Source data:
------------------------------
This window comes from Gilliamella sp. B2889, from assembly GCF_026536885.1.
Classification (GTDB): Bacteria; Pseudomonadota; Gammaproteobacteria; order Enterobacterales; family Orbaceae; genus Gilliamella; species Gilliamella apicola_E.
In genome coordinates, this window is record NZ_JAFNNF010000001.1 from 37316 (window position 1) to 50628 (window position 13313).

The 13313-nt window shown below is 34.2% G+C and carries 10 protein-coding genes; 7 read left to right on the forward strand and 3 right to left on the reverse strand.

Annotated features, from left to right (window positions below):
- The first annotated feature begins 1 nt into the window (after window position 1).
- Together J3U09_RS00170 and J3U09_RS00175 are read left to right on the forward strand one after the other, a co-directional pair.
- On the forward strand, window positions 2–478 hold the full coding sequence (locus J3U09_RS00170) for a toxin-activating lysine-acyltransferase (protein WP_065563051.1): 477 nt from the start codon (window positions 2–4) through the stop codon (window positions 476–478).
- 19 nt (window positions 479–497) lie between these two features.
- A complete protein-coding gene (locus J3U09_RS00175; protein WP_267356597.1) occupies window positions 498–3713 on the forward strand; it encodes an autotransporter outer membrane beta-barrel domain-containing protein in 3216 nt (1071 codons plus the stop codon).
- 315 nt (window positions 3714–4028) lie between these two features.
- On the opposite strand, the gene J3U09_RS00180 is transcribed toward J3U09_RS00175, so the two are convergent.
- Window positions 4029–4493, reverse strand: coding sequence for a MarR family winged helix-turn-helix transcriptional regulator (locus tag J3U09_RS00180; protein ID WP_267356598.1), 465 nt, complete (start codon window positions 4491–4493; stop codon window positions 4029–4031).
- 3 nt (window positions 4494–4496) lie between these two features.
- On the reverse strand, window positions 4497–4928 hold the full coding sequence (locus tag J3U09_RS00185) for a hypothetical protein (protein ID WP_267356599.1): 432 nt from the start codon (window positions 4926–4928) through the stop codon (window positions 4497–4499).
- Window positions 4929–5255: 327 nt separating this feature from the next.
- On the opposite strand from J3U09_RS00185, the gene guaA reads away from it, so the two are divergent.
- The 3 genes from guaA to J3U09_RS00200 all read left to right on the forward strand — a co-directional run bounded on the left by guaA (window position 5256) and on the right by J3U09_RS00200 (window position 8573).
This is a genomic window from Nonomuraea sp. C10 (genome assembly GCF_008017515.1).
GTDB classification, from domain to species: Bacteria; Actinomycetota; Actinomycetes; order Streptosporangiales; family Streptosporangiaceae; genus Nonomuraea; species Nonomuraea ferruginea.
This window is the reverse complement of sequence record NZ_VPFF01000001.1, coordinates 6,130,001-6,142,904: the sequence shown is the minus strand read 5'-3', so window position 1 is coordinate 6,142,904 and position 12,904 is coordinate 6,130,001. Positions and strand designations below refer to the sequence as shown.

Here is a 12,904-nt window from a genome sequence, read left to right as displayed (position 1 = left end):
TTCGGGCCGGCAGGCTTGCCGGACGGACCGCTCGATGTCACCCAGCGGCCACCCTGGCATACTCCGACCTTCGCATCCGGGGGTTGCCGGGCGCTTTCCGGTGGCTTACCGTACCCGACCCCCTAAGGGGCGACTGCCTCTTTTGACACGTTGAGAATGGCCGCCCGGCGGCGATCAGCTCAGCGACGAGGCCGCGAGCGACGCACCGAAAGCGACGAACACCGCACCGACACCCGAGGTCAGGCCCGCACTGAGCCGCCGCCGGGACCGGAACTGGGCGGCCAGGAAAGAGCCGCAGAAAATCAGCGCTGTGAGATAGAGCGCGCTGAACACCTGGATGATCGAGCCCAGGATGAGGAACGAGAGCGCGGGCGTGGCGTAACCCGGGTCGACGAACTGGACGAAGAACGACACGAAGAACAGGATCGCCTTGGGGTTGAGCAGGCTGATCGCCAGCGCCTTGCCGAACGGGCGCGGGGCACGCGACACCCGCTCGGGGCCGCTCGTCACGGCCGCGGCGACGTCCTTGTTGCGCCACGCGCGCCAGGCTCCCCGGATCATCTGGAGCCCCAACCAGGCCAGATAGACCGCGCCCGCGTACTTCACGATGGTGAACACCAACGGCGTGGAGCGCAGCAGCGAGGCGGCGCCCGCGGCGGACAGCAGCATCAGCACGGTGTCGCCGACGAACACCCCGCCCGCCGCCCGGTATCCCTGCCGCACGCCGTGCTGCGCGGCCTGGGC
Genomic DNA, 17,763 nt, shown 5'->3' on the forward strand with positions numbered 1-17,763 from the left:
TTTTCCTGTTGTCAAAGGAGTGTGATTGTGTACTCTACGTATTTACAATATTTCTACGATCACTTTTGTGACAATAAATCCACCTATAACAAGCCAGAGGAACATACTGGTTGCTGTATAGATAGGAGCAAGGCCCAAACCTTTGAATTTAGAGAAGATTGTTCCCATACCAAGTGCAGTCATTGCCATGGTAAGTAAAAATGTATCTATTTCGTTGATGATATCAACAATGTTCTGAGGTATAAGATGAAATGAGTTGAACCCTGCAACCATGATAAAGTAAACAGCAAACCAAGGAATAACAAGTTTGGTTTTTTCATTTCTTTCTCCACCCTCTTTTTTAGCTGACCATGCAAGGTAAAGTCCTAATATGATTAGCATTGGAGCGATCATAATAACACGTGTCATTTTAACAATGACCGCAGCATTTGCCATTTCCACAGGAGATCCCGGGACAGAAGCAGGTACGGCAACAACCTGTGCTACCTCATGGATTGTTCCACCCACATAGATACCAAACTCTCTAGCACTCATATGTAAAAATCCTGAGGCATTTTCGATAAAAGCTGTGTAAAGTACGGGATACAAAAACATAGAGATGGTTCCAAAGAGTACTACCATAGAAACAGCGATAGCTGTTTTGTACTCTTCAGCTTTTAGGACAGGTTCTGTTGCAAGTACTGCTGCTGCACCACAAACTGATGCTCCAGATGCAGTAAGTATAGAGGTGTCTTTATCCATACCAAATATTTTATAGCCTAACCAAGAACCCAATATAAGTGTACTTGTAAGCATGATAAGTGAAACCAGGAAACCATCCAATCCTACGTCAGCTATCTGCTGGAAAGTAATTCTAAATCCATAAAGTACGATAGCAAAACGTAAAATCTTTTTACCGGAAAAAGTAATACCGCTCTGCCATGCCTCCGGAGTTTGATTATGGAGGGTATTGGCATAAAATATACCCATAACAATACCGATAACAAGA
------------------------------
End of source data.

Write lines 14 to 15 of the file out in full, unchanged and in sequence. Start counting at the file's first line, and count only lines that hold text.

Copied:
- 3 nt (window positions 4494–4496) lie between these two features.
- On the reverse strand, window positions 4497–4928 hold the full coding sequence (locus tag J3U09_RS00185) for a hypothetical protein (protein ID WP_267356599.1): 432 nt from the start codon (window positions 4926–4928) through the stop codon (window positions 4497–4499).